Irrelevancy occurs in two situations:
1. Where a decision making body considers a matter which it ought not to consider in arriving at a decision; e.g. if on the basis of gender a licence is denied.
2. Where an administrative body disregards something which it ought to consider in making a decision.

10. BIAS
It is a predetermined tendency to favour one outcome, one outlook or one person against another. It involves acting partially i.e. acting favourably to one side. Whenever an allegation of bias is made, a reviewing court will investigate whether there is an appearance of partiality. A reviewing court will evaluate whether there is a tendency of one side to favour one person.

There are certain principles that will guide the court in determining the presence of bias.

(i) The Real Likelihood of Bias;
Circumstances in which the court will conclude that there was a real likelihood of bias include cases where the decision maker has an interest in the matter under consideration. Interest may be pecuniary, interest may also be adverse.

(ii) The Real Danger Test:
This is another of the tests that the court will apply in determining the presence or absence of bias. The consideration is whether there is a real danger that a public official or body participating in a decision will be influenced by a personal interest in the outcome of a case.

The question to ask is how significant the interest is and how closely or remotely related to the issue it is. In the real danger test the consideration is whether there is a real danger that an official participating in a decision will be influenced by a pecuniary interest and how closes or remote it is to the matter decided.

(iii) Actual Bias:
There are cases where in the absence of the real likelihood of bias, pecuniary or other interests and the real danger of partiality, bias does actually occur and in this situation the test is whether there was actual bias.
In cases where there is a likelihood of bias, for example in cases where members of the decision making body have a pecuniary interest in the matter to be considered, they must disqualify themselves from taking part in making that decision.
If they do not, this will give rise to bias and the decision made can be invalidated upon review. Invalidation is by way of quashing the decision.

Administrative bodies are bound to give a fair and proper hearing to those who come before them. Often the statutes will prescribe the procedure for hearing indicating how concerned parties are to be heard.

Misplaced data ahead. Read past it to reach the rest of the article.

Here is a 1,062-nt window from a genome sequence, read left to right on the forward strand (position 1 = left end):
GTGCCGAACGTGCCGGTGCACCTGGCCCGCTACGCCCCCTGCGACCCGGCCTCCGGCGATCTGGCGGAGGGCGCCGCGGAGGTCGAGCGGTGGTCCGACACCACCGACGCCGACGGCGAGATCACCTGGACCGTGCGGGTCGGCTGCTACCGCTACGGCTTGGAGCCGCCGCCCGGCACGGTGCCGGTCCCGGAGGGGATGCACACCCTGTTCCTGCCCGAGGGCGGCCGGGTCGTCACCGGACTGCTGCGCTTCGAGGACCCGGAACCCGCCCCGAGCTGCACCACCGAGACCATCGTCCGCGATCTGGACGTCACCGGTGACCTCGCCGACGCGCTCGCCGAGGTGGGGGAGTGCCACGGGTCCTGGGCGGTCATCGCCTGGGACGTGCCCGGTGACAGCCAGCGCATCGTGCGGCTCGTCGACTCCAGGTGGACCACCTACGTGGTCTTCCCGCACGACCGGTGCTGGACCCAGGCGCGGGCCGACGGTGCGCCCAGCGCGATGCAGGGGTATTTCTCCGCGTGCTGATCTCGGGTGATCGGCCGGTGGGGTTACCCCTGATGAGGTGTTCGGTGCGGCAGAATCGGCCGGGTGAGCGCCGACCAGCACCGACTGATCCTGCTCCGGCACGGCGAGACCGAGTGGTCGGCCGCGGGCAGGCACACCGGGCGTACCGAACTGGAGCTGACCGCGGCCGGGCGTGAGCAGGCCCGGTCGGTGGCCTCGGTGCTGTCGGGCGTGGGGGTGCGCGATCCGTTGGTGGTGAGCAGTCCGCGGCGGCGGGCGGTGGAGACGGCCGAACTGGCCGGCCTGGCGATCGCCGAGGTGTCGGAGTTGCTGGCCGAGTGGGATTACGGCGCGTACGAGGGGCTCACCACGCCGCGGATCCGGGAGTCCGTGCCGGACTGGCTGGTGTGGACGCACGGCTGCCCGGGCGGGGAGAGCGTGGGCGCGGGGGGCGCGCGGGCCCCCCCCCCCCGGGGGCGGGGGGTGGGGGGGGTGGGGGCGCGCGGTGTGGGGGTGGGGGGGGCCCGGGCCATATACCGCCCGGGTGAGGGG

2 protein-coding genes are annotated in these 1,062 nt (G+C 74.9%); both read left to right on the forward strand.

In such statutory provisions, the duty to grant a fair and proper hearing may be implied. In the absence of statutory provisions setting forth procedure for hearing, common law rules regarding fair and proper hearing will apply.
Where a public body makes a decision without due regard to prescribed procedure or without due regard to common law principles of fair hearing, an aggrieved party will be entitled to petition the court for review.

In Neil v. North Antrim Magistrate’s Court it was suggested that even if a right decision is arrived at a party may still petition the court if some procedural flaw occurred occasioning damage. This means that if a party had a case and even if he argued that case as cogently as he could, failure to grant a fair hearing will bring the court to invalidate that decision no matter how bad the case was. A person must have a chance to be heard.

It is important to note that if a party petitions the court for judicial review on the ground that he was not granted a fair hearing and should the court find that this person was not given a fair hearing, the court will declare the decision null and void.

Irrationality is derived from the word irrational. This means that if a decision making body or an administrative body acts irrationally, whatever that body does or whatever decision it makes can be invalidated upon judicial review.

Irrationality means conduct beyond the range of responses reasonably open to an administrative body. In determining whether a particular act or decision is irrational, a reviewing court will consider whether a public body has done something which a reasonable body with the same function and confronted with the same circumstances could not do. This is an objective test.

13. BAD FAITH (Mala Fides)
If the court finds that a body made a decision in bad faith, it will be invalidated. It is rather hard to define bad faith but it covers a wide range of circumstances including malice, corruption, fraud, hatred and similar things. It also includes cases of vindictiveness.